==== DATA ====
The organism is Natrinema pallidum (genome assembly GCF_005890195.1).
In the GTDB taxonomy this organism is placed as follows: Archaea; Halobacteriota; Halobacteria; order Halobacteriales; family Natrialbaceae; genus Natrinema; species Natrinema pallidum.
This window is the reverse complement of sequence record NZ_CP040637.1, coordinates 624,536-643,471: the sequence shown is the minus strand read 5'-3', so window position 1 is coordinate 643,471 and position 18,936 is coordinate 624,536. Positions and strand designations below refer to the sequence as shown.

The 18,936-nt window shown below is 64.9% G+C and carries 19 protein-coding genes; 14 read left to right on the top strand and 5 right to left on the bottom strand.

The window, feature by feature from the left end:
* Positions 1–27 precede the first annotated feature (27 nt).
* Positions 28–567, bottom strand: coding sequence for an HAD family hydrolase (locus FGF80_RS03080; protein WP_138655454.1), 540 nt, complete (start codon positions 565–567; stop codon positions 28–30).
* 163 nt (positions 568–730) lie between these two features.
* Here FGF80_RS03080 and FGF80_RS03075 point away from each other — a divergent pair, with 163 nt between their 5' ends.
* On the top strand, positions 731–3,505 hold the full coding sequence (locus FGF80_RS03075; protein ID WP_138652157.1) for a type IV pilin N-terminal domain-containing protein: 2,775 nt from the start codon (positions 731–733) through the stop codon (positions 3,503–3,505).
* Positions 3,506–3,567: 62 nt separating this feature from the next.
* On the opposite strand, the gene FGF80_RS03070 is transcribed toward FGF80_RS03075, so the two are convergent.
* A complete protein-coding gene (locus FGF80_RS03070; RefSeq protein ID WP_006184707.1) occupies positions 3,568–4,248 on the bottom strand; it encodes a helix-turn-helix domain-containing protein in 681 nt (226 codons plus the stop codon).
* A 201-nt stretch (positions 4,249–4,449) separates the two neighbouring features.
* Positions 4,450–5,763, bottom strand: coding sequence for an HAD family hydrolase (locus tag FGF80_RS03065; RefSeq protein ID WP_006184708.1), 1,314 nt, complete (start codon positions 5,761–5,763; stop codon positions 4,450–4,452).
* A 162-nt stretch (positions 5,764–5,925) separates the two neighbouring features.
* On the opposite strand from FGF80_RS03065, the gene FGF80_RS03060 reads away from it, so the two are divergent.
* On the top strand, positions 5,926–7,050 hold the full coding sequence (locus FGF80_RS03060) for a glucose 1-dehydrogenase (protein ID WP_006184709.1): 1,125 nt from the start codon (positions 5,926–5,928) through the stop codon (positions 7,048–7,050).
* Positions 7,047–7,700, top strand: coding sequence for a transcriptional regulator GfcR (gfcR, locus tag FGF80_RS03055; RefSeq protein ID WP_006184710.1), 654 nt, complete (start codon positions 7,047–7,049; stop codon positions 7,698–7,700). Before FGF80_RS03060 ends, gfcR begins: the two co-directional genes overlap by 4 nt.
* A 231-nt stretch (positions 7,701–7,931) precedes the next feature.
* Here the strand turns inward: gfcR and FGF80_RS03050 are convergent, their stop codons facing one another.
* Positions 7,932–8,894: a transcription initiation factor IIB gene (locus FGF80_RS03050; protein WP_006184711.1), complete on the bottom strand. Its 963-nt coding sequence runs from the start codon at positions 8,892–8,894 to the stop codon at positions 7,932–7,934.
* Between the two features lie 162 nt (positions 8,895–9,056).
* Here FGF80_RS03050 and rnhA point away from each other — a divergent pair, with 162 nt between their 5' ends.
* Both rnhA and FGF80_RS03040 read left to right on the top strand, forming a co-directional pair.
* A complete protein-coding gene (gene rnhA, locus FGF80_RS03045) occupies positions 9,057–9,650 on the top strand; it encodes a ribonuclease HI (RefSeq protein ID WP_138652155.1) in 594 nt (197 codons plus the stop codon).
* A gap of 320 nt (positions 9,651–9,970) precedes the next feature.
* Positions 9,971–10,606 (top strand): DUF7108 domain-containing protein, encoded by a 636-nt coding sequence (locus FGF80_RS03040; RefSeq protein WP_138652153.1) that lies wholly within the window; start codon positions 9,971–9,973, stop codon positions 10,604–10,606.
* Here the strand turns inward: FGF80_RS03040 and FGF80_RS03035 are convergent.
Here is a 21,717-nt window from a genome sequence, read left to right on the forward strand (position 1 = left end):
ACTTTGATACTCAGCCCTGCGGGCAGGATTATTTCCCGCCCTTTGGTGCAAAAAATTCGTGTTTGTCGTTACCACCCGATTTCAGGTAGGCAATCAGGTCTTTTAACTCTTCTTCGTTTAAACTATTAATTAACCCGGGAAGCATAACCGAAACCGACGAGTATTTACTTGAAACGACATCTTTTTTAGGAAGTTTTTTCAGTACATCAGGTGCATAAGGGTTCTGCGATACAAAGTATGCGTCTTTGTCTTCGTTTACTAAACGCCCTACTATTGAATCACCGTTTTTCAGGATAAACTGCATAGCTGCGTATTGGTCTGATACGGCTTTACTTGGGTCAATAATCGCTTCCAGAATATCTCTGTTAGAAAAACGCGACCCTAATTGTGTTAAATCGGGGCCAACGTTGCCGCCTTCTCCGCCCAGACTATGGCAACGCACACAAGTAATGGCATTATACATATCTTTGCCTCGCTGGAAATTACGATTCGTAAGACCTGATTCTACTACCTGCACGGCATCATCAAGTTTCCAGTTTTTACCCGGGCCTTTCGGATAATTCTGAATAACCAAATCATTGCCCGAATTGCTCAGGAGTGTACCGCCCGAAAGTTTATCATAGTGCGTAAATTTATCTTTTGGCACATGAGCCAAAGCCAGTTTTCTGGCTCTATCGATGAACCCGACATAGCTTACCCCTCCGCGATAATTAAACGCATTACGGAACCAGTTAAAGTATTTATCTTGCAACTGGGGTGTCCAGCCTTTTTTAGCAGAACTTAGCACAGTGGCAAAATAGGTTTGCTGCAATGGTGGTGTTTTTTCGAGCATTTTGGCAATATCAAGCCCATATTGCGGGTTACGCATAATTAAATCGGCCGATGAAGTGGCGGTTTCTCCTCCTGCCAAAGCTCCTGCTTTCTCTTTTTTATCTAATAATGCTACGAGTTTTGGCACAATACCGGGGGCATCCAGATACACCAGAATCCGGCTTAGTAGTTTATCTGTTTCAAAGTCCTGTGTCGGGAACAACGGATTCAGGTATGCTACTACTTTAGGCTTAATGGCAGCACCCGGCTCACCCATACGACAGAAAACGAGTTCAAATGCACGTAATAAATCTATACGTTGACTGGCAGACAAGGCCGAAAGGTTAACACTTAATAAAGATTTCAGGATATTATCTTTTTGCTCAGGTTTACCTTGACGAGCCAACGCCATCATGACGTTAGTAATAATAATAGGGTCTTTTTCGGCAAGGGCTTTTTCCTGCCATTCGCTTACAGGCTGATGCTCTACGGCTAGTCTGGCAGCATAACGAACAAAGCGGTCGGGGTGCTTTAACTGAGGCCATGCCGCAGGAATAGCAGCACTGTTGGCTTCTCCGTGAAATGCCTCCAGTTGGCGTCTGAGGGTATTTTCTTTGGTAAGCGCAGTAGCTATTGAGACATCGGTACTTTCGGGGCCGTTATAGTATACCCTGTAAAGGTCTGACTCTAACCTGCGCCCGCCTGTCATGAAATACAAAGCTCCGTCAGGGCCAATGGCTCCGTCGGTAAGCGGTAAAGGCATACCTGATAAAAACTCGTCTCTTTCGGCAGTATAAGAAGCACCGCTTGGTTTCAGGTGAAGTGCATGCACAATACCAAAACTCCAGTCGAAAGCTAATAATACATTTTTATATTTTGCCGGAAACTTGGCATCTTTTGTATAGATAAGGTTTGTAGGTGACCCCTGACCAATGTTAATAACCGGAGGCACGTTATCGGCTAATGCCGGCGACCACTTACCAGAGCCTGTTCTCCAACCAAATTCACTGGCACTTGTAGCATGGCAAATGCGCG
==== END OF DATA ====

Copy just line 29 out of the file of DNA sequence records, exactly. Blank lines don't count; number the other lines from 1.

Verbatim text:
* Here the strand turns inward: FGF80_RS03040 and FGF80_RS03035 are convergent.